All right, Marcia, I'm a 16 year old sophomore in high school. I'm listening to the show, or at least mom and dad listen to the show. And I'm excited this this gets me all pumped up. I don't want to go to the you know, leftist indoctrination center that is higher education nowadays. So I'm interested in why go to Reliance College in 2024. How do I do it? What What's the steps that I would have to take? And is there an actual physical campus was actually look like?

Marsha Enright  18:32  
Yes, well, we don't have the campus yet. We're going to be in the Chicago area. But there's lots of places available. And the if you go to our website, realize we're Alliance, you can sign up for information about it will contact you will tell you more about the curriculum it gives you it gives an outline of the kind of curriculum, the kinds of things that you'd be doing. And we'll we'll give you a lot more detail once you contact us. Is that Is that what you want to know? Oh, yeah, well,

Brian Nichols  19:03  
let's say like, because this is going to be a question. I know. We talk about sales and stuff here. And we always talk about objections that you're going to hear. We'd like to we like to block objections versus having to overcome objections. So one objection if we can help our young 16 year olds listening to the show here who want to go to to Reliance college, that they're going to hear from their parents is going to be okay, well, how is going to help you get a real life job? What's what's what what can they prepare their parents for an entirely blocked that objection? What can Reliance college do to help them prepare for real life officially?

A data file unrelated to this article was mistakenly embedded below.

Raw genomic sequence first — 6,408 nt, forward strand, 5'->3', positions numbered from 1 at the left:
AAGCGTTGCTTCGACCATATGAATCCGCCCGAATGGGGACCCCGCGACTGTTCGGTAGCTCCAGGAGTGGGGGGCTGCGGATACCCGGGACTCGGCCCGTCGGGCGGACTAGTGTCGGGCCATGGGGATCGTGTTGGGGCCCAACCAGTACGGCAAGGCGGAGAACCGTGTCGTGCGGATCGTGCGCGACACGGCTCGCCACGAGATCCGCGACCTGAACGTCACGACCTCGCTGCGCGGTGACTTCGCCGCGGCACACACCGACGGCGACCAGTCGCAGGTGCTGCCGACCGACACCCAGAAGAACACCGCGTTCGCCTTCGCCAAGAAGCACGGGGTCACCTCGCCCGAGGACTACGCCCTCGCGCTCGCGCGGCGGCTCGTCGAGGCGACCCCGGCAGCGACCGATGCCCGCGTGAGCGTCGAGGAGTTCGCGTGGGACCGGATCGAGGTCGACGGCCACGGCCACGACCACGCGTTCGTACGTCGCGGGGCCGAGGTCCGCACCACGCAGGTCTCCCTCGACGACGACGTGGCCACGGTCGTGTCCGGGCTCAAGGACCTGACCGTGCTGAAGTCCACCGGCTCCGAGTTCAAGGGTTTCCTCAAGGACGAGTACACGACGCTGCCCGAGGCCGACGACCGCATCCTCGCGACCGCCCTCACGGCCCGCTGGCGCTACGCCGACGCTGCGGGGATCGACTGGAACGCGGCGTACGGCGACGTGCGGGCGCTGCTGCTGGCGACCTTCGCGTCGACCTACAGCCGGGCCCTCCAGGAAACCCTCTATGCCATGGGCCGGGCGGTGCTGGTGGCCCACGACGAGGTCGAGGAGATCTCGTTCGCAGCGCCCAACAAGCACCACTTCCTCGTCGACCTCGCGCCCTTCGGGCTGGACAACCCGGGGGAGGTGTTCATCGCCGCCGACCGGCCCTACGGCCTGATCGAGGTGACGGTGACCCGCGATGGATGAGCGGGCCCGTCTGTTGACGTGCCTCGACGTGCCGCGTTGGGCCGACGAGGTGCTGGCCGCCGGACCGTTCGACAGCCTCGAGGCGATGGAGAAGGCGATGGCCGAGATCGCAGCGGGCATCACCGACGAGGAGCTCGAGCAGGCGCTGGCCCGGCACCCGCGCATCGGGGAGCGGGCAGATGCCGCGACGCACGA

Marsha Enright  19:33  
Sure. Let me give you two, two practical effects beforehand, and then I'll answer that. One is we're going to be totally privately funded. So that we will try to by doing that we'll have the least regulation possible in our college so that we can be free to give students the kind of education that we think is the best for them. Number two, we're going to have a much lower tuition then around 22,000 than your typical college and we're going to have Scott fellowships available. Now how is how are they going to get a job, we're going to have them working on real life problems in an area of professional interest every year with a mentor. So they're going to get a lot of experience, they're going to have to develop a solution to that, they might be able to implement the solution, we're going to encourage that, or they will have to at least give a presentation to peers to other to adults to other mentors, and develop a portfolio so that when they go, they have a reputation now, oh, this mentor says, I've worked with this student, and he's really terrific. He knows how to collaborate. He knows how to solve problems. He knows how to think really well how to do research, and figure out how to solve a problem. So that will be the kind of intro that they'll they'll have to go for employment.

Brian Nichols  20:46